The Mail continued to support the BUF until the Olympia rally in June 1934.
Among Mosley's supporters at this time were the novelist Henry Williamson, military theorist J. F. C. Fuller and William Joyce.
Mosley had found problems with disruption of New Party meetings, and instituted a corps of black-uniformed paramilitary stewards, nicknamed 'blackshirts'.
The party was frequently involved in confrontations, particularly with Communist and Jewish groups and especially in London.
At a large Mosley rally at Olympia on 7 June 1934 hecklers were removed by Blackshirts, resulting in bad publicity.
This led to the loss of most of the BUF's mass support.
The party was unable to fight the 1935 general election.
In October 1936 Mosley and the BUF attempted to march through an area with a high proportion of Jewish residents, and violence resulted between local and nationally organised protesters trying to block the march and police trying to force it through.
At length Sir Philip Game the Police Commissioner disallowed the march from going ahead and the BUF abandoned it.
Mosley continued to organise marches policed by the Blackshirts, and the government was sufficiently concerned to pass the Public Order Act 1936, which, amongst other things, banned political uniforms and quasi-military style organisations and came into effect on 1 January 1937.
In the London County Council elections in 1937 the BUF stood in three wards in East London (some former New Party seats), its strongest areas, polling up to a quarter of the vote, and Mosley made most of the Blackshirt employees redundant, some of whom then defected from the party with William Joyce.
As the European situation moved towards war, the BUF began to nominate Parliamentary by-election candidates and launched campaigns on the theme of 'Mind Britain's Business'.
After the outbreak of war he led the campaign for a negotiated peace, a stance popularly acceptable but after the invasion of Norway and the commencement of aerial bombardment (The Blitz) overall public opinion of him turned to hostility.

Early Success

The BUF claimed 50,000 members at one point and the Daily Mail was an early supporter, running the headline "Hurrah for the Blackshirts!"
Despite strong resistance from anti-fascists, including the local Jewish community, the Labour Party, the Independent Labour Party and the Communist Party of Great Britain, the BUF found a following in the East End of London, where in the London County Council elections of March 1937 it obtained reasonably successful results in Bethnal Green, Shoreditch and Limehouse, polling almost 8,000 votes, although none of its candidates was elected, however, the BUF never stood in a General Election. Having lost the funding of newspaper magnate Lord Rothermere that it previously enjoyed, at the 1935 General Election the party urged voters to abstain, calling for "Fascism Next Time".
There never was a "next time", as the next General Election was not held until July 1945, five years after the dissolution of the BUF.
Towards the middle of the 1930s, the BUF's violent clashes with opponents began to alienate some middle-class supporters, and membership decreased.
At the Olympia rally in London, in 1934, BUF stewards ejected anti-fascist disrupters, and this led the Daily Mail to withdraw its support for the movement.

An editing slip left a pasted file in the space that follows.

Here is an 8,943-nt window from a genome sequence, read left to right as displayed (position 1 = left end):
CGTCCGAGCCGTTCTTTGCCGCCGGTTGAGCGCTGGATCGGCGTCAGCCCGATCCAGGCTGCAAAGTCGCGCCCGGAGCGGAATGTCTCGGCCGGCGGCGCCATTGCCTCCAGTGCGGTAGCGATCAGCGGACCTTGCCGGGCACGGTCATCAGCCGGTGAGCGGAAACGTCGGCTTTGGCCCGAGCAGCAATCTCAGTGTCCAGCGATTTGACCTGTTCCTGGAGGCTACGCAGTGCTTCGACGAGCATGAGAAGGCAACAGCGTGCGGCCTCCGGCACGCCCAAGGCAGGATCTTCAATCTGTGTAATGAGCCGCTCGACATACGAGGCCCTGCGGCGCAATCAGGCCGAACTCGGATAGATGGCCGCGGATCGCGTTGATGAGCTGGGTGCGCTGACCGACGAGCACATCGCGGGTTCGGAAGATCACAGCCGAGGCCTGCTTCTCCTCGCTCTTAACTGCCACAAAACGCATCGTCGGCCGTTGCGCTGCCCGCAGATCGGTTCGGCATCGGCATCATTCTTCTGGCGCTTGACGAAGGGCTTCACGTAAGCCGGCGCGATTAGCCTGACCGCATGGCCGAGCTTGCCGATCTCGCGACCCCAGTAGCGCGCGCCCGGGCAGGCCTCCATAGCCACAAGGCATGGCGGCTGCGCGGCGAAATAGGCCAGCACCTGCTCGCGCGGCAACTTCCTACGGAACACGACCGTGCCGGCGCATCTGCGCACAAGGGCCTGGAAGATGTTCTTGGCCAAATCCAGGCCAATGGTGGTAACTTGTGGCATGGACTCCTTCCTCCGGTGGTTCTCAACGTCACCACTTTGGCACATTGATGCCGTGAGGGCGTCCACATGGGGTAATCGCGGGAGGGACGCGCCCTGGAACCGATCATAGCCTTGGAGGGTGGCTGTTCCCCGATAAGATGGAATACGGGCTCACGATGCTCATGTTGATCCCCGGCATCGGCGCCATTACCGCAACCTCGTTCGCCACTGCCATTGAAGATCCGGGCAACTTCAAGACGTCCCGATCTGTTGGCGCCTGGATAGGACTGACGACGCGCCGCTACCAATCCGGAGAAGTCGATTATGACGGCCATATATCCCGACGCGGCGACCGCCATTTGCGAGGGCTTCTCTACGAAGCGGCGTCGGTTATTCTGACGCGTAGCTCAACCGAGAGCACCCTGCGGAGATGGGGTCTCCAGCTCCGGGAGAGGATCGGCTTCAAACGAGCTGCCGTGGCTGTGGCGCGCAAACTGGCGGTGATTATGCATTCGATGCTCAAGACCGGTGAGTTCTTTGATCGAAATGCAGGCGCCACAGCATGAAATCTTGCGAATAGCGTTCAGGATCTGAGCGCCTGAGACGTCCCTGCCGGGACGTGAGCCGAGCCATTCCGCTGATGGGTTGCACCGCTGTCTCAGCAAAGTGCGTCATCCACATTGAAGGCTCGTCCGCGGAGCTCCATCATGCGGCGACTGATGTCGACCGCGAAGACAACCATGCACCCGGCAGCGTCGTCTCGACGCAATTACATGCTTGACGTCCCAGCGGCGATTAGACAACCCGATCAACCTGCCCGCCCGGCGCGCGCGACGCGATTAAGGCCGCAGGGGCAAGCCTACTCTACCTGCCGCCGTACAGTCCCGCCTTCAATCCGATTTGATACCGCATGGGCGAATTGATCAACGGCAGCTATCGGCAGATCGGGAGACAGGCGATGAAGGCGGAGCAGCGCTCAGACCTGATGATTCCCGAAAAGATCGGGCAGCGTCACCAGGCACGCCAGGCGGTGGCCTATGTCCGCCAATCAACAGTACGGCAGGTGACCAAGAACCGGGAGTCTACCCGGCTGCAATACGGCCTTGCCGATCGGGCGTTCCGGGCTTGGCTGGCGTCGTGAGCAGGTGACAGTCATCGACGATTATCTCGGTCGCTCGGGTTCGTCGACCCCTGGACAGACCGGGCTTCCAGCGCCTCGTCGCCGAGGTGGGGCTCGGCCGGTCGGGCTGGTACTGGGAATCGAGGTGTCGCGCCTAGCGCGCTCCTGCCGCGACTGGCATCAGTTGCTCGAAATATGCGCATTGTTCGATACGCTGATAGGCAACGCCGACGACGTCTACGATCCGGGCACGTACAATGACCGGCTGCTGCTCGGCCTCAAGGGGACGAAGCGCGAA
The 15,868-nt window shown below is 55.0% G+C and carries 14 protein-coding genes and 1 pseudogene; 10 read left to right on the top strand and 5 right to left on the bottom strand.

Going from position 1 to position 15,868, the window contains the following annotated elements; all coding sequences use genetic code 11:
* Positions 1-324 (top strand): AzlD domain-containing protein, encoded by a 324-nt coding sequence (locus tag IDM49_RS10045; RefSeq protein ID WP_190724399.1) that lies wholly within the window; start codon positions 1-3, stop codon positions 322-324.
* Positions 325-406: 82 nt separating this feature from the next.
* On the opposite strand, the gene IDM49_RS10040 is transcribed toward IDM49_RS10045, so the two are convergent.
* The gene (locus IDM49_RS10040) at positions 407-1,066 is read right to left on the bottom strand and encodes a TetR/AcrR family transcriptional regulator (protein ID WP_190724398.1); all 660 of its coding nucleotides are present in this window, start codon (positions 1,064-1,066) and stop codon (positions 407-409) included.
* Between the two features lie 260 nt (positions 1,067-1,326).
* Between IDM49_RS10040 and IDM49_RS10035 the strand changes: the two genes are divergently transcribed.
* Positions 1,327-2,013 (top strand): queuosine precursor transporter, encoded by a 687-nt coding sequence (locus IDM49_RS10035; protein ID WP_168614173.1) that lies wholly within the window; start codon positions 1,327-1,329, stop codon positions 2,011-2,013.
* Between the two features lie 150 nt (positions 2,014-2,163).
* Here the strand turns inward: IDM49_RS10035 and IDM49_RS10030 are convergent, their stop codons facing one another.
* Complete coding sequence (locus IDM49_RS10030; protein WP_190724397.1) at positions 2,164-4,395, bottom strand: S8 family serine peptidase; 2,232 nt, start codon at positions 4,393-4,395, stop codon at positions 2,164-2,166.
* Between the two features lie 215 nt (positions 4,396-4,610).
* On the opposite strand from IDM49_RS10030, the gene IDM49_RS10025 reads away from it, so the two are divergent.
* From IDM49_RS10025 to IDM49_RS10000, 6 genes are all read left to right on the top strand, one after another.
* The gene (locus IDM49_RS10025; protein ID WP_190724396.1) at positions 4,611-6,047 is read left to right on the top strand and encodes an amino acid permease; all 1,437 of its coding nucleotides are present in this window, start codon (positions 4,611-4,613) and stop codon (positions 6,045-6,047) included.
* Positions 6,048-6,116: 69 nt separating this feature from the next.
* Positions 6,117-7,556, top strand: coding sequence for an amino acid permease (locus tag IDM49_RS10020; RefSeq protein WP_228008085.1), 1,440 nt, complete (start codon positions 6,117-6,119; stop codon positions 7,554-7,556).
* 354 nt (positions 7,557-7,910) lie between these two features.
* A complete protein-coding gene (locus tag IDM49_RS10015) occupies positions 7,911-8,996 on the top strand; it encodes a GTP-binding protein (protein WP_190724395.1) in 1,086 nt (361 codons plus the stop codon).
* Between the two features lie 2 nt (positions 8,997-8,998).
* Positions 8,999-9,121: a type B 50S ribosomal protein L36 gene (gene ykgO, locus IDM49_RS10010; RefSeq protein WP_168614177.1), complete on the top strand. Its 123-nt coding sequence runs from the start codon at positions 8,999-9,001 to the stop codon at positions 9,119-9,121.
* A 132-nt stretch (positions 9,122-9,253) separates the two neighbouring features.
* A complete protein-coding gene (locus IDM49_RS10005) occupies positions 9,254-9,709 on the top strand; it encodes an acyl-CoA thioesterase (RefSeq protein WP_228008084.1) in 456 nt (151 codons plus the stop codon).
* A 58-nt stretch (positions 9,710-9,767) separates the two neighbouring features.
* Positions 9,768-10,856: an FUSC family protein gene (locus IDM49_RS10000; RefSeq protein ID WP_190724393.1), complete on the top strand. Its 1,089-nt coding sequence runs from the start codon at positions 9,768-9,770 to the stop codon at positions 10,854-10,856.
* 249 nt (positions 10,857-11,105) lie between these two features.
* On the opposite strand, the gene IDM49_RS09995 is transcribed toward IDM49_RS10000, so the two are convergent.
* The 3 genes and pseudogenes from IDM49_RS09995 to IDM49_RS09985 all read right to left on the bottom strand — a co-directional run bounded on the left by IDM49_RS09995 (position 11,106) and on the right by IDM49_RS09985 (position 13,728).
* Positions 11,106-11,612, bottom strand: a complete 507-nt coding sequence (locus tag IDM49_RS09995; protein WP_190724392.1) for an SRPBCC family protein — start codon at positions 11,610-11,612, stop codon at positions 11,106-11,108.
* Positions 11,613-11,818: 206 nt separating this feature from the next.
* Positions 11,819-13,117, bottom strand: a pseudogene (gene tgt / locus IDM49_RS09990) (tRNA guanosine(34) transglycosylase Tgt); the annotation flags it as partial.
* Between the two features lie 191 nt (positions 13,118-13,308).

The level of disruption at the rally shocked many, with the effect of turning neutral parties against the BUF and contributing to anti-fascist support.
Mosley spent large amounts of his private fortune on the British Union of Fascists (BUF - see below))  and tried to establish it on a firm financial footing by means including an attempt to negotiate, through Diana, with Adolf Hitler for permission to broadcast commercial radio to Britain from Germany.
Mosley reportedly struck a deal in 1937 with Francis Beaumont, heir to the Seigneur of Sark, to set up a privately owned radio station on Sark.

Later Years and Legacy

The BUF briefly drew away from mainstream politics and towards anti-Semitism over 1934-1935 due to the growing influence of National Socialist sympathisers such as William Joyce and John Beckett within the party, which saw the resignation of members such as Dr. Robert Forgan.
This resulted in membership dropping to below 8,000 by the end of 1935 and, ultimately, Mosley shifted the party's focus back to mainstream politics.
The party continued to clash with anti-fascists, most famously at the Battle of Cable Street in October 1936, when organised anti-fascists prevented the BUF from marching through Cable Street, however, the party later staged other marches through the East End without incident.
BUF support for Edward VIII and the peace campaign to prevent a second World War saw membership and public support rise once more.
The government was sufficiently concerned by the party's growing prominence to pass the Public Order Act 1936, which banned political uniforms and required police consent for political marches.
In 1937, William Joyce and other National Socialist sympathisers split from the party to form the National Socialist League, which quickly folded, with most of its members interned.
Mosley later denounced Joyce, and condemned him for his extreme anti-semitism.
By 1939, total BUF membership was probably approaching 20,000.
In May 1940, the BUF was banned outright by the government, and Mosley, along with 740 other fascists, was interned for much of the Second World War.
After the war, Mosley made several unsuccessful attempts to return to politics, notably in the Union Movement.